In the past, true close-up photography required
speciality equipment and a range of accessories—it
was the exclusive realm of professionals and well-
off enthusiasts. Today, however, it is accessible to
everyone; digital cameras work at close-up subject
distances as if they were designed for the job.
The ability of digital photography to handle
close-ups is due to two related factors. Firstly,
because the sensor chips are small, lenses for digital
cameras only require short focal lengths. Secondly,
short focal-length lenses require little focusing
movement in order to bring near subject into focus.
Another factor, applicable to digital cameras with
zoom lenses, is that it is relatively easy to design
lenses capable of close focusing by moving the
internal groups of lens elements.
In addition to lens design, there is another feature
common to all digital cameras that also helps make
it easier to compose a shot in awkward positions,
for example low down in a bush—the live viewfinder
screen. This provides you with a reliable way of
framing close-ups with a high degree of accuracy,
without keeping the camera glued to your eye.
There will be occasions when you need to keep a
distance between yourself and your subject—to
avoid disturbing an animal, perhaps, or to maintain
a safe distance from an active beehive. In such cases,
first set the longest focal length on your zoom lens
before focusing close up. In these situations, a
crop-sensor dSLR is ideal, due to the inherent
magnification given by the small sensor chip working
in conjunction with lenses designed for film formats.
Simple subjects
Learning just what to include and what to leave out of a
picture is a useful skill to master—not only is the image
itself usually stronger for being simpler in visual content,
as in the example shown here, but it is also often easier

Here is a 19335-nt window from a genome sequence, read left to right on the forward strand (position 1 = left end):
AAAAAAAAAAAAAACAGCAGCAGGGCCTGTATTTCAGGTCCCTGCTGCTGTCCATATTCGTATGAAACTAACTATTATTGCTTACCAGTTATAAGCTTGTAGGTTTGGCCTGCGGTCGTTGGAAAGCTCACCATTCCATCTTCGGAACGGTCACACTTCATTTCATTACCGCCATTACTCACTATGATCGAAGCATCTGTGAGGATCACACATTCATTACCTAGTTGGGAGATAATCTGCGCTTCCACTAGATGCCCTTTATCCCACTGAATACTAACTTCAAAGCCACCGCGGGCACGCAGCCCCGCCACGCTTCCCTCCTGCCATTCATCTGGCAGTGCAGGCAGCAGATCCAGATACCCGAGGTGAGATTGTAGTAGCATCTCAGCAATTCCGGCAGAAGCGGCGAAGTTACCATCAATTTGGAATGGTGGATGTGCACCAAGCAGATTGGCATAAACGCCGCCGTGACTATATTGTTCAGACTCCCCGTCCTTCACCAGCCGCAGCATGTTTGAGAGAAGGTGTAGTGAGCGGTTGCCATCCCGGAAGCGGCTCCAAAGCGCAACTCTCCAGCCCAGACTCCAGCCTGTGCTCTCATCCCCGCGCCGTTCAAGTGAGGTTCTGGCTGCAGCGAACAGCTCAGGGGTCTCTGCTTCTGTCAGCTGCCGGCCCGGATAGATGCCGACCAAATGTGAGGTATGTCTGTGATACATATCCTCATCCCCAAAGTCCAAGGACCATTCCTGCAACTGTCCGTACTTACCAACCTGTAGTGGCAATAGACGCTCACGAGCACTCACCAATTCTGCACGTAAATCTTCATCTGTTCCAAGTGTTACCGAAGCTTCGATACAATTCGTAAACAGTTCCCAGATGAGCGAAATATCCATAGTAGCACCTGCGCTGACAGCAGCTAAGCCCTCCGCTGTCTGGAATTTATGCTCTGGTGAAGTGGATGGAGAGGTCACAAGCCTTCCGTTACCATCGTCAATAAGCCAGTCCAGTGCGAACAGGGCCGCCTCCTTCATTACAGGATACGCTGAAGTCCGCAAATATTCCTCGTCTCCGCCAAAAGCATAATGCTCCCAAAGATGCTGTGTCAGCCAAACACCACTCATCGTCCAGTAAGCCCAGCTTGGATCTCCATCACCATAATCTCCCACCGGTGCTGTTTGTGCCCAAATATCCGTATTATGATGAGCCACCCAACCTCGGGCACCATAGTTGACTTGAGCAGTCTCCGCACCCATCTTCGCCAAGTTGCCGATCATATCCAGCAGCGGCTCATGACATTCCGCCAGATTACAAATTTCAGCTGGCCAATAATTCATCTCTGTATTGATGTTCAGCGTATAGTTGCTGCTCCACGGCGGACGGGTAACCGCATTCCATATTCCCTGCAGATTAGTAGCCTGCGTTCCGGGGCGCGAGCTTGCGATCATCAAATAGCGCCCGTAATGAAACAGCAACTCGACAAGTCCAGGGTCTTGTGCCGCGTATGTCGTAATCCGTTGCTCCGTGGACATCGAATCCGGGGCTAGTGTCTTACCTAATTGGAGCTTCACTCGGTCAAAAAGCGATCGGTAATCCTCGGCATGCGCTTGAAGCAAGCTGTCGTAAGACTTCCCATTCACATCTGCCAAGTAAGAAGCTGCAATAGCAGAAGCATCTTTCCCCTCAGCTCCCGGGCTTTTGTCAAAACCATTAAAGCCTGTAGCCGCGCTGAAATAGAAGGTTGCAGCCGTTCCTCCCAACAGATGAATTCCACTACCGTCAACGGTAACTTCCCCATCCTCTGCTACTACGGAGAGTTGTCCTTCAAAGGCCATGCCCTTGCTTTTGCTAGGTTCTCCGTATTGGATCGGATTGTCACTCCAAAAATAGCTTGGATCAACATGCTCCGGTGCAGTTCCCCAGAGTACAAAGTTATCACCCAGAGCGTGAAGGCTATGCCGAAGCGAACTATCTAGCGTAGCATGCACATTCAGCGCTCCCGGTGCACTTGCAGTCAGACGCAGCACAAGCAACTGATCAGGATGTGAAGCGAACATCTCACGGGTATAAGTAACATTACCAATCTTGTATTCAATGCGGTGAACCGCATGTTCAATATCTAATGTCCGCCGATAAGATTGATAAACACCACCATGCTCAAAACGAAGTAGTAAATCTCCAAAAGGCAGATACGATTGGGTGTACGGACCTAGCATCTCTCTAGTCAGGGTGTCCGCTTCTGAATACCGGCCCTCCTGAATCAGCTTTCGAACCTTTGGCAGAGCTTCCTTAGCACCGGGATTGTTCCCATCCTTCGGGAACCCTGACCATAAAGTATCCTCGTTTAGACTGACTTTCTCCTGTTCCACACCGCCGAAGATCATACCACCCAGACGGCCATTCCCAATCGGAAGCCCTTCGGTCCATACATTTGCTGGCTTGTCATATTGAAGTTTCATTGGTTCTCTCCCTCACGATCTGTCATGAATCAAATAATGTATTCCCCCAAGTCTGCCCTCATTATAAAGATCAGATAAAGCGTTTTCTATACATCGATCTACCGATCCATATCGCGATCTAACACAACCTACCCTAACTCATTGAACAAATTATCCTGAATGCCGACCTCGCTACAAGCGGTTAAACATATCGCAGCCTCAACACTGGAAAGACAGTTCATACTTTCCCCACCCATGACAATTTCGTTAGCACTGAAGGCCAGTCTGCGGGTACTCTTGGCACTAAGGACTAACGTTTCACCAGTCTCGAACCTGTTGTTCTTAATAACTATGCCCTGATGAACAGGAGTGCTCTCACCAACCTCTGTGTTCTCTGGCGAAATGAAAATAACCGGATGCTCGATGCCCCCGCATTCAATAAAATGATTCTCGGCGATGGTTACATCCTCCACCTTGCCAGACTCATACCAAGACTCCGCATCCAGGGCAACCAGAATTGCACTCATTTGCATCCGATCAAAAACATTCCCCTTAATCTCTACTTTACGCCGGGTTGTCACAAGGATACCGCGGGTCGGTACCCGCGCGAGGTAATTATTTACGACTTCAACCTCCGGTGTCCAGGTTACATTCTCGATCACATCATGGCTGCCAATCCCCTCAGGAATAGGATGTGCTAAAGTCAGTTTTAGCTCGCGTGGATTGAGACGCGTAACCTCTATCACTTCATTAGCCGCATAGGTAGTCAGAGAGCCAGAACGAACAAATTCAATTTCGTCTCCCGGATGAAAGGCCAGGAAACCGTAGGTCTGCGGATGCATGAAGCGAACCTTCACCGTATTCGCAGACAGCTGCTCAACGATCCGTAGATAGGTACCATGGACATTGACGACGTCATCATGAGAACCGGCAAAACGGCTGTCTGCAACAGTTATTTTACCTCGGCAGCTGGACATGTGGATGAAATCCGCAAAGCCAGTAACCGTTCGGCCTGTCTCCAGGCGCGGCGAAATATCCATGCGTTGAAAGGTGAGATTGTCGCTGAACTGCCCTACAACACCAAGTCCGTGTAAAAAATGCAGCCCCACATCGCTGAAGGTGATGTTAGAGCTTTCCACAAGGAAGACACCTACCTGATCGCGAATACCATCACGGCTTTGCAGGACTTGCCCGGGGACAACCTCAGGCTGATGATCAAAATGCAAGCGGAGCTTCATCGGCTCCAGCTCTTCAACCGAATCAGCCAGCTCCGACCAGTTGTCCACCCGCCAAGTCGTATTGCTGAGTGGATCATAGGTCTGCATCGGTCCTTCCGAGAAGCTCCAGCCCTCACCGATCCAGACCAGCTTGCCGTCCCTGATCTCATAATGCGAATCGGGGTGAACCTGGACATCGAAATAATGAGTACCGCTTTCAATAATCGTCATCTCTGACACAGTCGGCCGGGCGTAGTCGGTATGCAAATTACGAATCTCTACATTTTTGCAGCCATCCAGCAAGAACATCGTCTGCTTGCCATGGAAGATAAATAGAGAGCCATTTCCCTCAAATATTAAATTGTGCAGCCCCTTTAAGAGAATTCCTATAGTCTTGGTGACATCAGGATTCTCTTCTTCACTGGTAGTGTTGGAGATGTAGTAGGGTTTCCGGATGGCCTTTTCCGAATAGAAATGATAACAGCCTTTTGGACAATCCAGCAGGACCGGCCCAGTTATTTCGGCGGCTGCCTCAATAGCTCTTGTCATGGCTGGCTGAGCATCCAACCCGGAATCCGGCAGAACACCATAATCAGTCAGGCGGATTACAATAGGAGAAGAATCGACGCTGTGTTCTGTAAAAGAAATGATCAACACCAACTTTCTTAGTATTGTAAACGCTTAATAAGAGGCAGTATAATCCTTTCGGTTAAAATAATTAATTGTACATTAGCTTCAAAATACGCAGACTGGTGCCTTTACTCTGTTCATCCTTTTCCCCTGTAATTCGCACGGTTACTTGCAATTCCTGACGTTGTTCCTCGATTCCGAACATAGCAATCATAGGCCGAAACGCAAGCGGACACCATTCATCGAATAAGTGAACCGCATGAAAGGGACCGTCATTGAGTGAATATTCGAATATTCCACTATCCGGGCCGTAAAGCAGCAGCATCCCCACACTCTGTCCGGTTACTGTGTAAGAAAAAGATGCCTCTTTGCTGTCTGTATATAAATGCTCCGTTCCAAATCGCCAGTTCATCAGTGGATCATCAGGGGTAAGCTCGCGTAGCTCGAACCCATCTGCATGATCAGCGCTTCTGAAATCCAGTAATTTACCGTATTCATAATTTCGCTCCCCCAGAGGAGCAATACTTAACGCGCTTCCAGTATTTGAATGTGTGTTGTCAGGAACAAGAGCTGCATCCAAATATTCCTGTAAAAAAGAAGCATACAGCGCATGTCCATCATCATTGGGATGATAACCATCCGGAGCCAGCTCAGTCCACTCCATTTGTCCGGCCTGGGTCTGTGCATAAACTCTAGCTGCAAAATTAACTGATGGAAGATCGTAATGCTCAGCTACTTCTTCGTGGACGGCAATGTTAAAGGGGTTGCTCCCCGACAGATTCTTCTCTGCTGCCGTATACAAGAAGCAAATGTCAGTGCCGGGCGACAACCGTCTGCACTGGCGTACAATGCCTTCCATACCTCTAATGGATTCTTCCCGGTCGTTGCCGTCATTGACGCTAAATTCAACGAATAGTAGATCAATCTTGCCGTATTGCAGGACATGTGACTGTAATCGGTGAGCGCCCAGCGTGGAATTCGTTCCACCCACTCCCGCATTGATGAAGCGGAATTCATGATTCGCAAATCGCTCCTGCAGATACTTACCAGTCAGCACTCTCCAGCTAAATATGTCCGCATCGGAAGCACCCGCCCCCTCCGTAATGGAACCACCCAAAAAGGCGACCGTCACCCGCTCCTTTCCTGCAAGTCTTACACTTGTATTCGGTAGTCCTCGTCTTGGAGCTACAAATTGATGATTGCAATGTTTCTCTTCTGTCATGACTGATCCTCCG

to use it for a range of purposes, such as compositing
(see pp. 276–83). Subject movement is always a problem
with close-ups, especially plants outdoors where they
can be affected by even the slightest breeze. If you cannot
effectively shield the plant from air currents, then set the
shortest exposure time possible, consistent with exposing
the image accurately, to freeze any subject movement.
One of the secrets
underlying good close-
up photography is avoiding
unwanted highlights.
These usually appear as
insignificant, out-of-focus
bright spots when you
frame the shot, but in
the final image they can
appear more prominent
and distracting. For this
shot, I moved around
the subject, keeping my
eye on the screen, and
released the shutter only
when the brightest area was
positioned just as I wanted.
Long close-up
A long focal-length lens
with close-focusing ability
allows you to get close
to small, easily disturbed
subjects such as this
dragonfly, and so obtain
a useful image size. In
addition, the extremely
shallow depth of field
with such a lens throws
even nearby image
elements well out of
focus. The central bright
spot is, in fact, a flower.
Safe distance
It was dangerous to get too
close to this constrictor, so
a close-focusing, long lens
was the best way to obtain
good magnification.
Normal close-up
With static or slow-moving
subjects, a normal focal-
length lens used at its macro
setting will suffice.
The combination of shallow depth of field at close
distances with the need for high magnifications
offers many technical challenges. Here are some
ideas to help you:
Set focusing to manual. This is often faster and
more accurate than auto-focus: when it misses its
mark, it may focus all the way to infinity and back
again in search of the subject.
Once focus is found, it may be easier to keep the
subject in focus by moving backward and forward
with it, instead of follow focusing.
Set very small apertures to maximize depth of field:
f/11 or f/16 are good, but avoid the smallest, such
as f/22 or f/32, as image quality will be reduced.
If you are not using flash, set the highest ISO
available: it is usually preferable to have a sharp
but noisy image than a blurred noise-free image.
Image stabilization systems are a big help in
ensuring sharp images, assuming the subject
does not move during exposure.
The best way to prevent blur from movement is
to use electronic flash: at short distances this is
immensely powerful, and the very brief exposures
freeze all but the fastest movements.

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